magnolia park

Magnolia Park

Out of Orlando, Fla., surges the sound of a multi-talented pop-punk group, creating music for an audience ahead of its genre’s time. Magnolia Park takes pop, rock, and punk to a new level, as open-hearted, yet hardcore artists who are fearless in acknowledging raw emotion, human heartache, struggle, and grief through electric, resonating music.

Blending their love for artistry in creative collaboration, Jared Kay, Josh Roberts, Freddie Criales, Joe Horsham, and Tristan Torres come straight from making a name for themselves in the Orlando music scene to releasing their brand new single, “Love Me,” featuring Sleeping With Sirens’s Kellin Quinn. Following their latest 2020 releases, including “Sick of It All, “Sunburst,” and “Houdini,” “Love Me” showcases the band’s creative flow through telling the story of feeling trapped and trying to escape the confinements of a toxic relationship. Head-banging rhythm paired with the intelligent use of rock drums and electric guitars fuel the energy behind Josh’s vocals and the band’s ability to capture anxious moments of heartache and longing through an insanely infectious punk sound.

Music goes beyond creating, however, as the band are also champions for equality and diversity in the pop-punk genre, unafraid to speak about social issues regarding human rights, inclusivity, and fairness, as it only means to stick up for what’s good. Their open support for fellow POC-fronted punk bands in the genre screams volumes in an industry that is meant to be divisive and competitive. For Magnolia Park, pop-punk is activism and expression, more than just making music. Pop-punk is home. Pop-punk is family. Pop-punk is embracing your true self and moving forward with it without shame. Magnolia Park is everything pop-punk needs to be today, and there’s no question of hearing their revolutionary motives through their music.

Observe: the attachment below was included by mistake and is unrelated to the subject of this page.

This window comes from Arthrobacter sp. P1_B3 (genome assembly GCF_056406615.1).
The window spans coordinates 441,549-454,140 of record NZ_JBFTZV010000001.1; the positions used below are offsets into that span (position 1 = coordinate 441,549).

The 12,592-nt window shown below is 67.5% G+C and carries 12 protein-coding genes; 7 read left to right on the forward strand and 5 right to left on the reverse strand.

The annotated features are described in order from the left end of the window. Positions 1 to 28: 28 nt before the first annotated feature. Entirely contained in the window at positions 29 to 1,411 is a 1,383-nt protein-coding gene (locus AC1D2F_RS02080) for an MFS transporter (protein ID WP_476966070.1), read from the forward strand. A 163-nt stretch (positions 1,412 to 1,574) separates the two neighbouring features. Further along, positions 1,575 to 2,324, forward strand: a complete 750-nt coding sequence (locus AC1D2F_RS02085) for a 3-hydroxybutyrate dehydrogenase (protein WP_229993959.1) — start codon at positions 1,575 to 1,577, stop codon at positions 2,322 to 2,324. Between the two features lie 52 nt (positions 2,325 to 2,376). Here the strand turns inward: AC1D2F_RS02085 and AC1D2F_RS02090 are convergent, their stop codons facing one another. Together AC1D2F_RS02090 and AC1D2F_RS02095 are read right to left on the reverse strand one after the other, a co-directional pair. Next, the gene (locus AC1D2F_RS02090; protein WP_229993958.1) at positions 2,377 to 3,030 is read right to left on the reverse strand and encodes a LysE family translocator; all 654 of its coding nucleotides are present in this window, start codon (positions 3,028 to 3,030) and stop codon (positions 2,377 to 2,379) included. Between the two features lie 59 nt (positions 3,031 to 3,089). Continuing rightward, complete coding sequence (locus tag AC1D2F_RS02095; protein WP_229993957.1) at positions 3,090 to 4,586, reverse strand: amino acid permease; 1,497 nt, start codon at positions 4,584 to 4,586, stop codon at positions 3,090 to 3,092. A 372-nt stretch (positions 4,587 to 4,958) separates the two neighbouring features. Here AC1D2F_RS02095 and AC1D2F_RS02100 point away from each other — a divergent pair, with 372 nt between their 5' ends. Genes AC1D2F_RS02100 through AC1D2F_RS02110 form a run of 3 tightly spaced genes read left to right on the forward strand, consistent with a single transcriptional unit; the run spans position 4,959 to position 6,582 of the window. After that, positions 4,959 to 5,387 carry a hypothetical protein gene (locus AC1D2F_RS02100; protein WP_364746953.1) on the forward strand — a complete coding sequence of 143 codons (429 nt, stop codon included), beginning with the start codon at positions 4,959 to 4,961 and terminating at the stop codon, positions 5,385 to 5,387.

Bands like New Found Glory and A Day to Remember also came out of Florida, but to the average listener, Orlando isn’t typically the spot for punk music, but here you guys are. Can you tell us about the pop-punk scene in Florida? What about it inspired you to make music?

Josh: I think the pop-punk scene here in Florida is something special. You have a lot of hidden gems here, and when you hear them you wouldn’t believe this is where they’re from. Florida is also very welcoming when it comes to pop-punk and we can’t wait for shows to come back and bring the Florida family back together under one roof.

Magnolia Park has recently come onto the music scene as a band, yet you all individually have spent years in music. What’s it like for you as a band to put your personalities together and collaborate in that sense?

Josh: It’s sometimes challenging but always exciting. We get to hear different ideas that we wouldn’t think about all the time because of the different backgrounds and that leads to the sound we’re creating now. I think, in the beginning, it was challenging but now it’s bringing this new wave of just authentic creativity.

What was it like working with Kellin Quinn on your new song, “Love Me?”